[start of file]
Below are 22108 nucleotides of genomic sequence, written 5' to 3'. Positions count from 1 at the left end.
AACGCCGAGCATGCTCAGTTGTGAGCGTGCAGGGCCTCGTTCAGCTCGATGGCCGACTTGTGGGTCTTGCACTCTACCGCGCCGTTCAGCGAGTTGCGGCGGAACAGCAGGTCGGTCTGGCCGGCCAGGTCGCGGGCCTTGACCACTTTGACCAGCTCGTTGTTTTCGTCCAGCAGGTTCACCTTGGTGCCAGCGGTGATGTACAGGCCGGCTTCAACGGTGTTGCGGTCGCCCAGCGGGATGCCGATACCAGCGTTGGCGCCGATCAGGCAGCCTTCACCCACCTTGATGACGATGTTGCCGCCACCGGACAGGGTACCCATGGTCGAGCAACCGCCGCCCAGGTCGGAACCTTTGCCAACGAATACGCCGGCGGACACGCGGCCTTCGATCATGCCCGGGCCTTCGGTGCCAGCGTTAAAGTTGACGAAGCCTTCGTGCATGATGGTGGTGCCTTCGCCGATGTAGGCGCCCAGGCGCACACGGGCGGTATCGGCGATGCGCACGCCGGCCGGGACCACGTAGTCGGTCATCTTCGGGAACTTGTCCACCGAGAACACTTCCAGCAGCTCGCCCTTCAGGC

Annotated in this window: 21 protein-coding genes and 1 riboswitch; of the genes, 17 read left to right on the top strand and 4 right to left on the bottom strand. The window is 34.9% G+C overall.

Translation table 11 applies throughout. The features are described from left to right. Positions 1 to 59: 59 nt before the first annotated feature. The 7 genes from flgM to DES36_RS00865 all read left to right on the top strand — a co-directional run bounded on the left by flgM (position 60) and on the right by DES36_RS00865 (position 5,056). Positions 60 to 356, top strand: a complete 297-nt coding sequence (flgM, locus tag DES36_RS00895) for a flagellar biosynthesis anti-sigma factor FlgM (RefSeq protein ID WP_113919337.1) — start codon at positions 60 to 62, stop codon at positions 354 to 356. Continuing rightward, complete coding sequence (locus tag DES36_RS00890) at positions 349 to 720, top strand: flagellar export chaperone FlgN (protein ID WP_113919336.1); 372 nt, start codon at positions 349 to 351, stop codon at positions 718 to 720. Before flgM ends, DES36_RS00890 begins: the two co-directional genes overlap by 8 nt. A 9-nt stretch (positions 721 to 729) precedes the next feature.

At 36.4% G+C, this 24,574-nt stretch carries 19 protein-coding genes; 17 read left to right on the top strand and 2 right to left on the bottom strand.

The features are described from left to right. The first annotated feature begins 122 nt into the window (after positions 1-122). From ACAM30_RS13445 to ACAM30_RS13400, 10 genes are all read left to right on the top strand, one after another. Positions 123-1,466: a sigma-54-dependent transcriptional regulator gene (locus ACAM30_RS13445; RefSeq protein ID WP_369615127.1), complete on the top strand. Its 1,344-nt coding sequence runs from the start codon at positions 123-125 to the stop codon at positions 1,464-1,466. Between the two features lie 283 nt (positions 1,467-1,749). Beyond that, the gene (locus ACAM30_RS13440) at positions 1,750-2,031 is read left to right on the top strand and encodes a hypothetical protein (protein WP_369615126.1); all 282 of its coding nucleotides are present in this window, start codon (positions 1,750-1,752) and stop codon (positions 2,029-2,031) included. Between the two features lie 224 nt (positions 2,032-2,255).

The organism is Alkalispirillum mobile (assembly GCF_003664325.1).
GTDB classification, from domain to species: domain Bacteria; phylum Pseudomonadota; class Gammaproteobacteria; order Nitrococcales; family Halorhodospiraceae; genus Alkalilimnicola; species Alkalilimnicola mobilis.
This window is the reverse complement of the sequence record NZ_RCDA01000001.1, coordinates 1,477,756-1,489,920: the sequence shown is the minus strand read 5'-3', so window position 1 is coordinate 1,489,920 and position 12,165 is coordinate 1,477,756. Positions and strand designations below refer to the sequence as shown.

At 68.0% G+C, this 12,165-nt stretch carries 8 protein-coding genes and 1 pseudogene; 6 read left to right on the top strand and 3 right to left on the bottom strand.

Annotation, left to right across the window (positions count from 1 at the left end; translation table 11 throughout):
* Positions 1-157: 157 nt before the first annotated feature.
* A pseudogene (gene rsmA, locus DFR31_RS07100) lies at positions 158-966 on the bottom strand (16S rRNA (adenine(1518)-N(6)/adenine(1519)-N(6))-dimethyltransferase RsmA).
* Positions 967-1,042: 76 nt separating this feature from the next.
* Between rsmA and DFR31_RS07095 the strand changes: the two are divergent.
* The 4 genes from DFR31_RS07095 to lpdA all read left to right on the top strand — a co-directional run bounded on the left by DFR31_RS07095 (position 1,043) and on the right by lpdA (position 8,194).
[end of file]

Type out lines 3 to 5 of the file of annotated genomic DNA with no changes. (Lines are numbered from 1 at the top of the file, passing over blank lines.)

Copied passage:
Annotated in this window: 21 protein-coding genes and 1 riboswitch; of the genes, 17 read left to right on the top strand and 4 right to left on the bottom strand. The window is 34.9% G+C overall.

Translation table 11 applies throughout. The features are described from left to right. Positions 1 to 59: 59 nt before the first annotated feature. The 7 genes from flgM to DES36_RS00865 all read left to right on the top strand — a co-directional run bounded on the left by flgM (position 60) and on the right by DES36_RS00865 (position 5,056). Positions 60 to 356, top strand: a complete 297-nt coding sequence (flgM, locus tag DES36_RS00895) for a flagellar biosynthesis anti-sigma factor FlgM (RefSeq protein ID WP_113919337.1) — start codon at positions 60 to 62, stop codon at positions 354 to 356. Continuing rightward, complete coding sequence (locus tag DES36_RS00890) at positions 349 to 720, top strand: flagellar export chaperone FlgN (protein ID WP_113919336.1); 372 nt, start codon at positions 349 to 351, stop codon at positions 718 to 720. Before flgM ends, DES36_RS00890 begins: the two co-directional genes overlap by 8 nt. A 9-nt stretch (positions 721 to 729) precedes the next feature.

At 36.4% G+C, this 24,574-nt stretch carries 19 protein-coding genes; 17 read left to right on the top strand and 2 right to left on the bottom strand.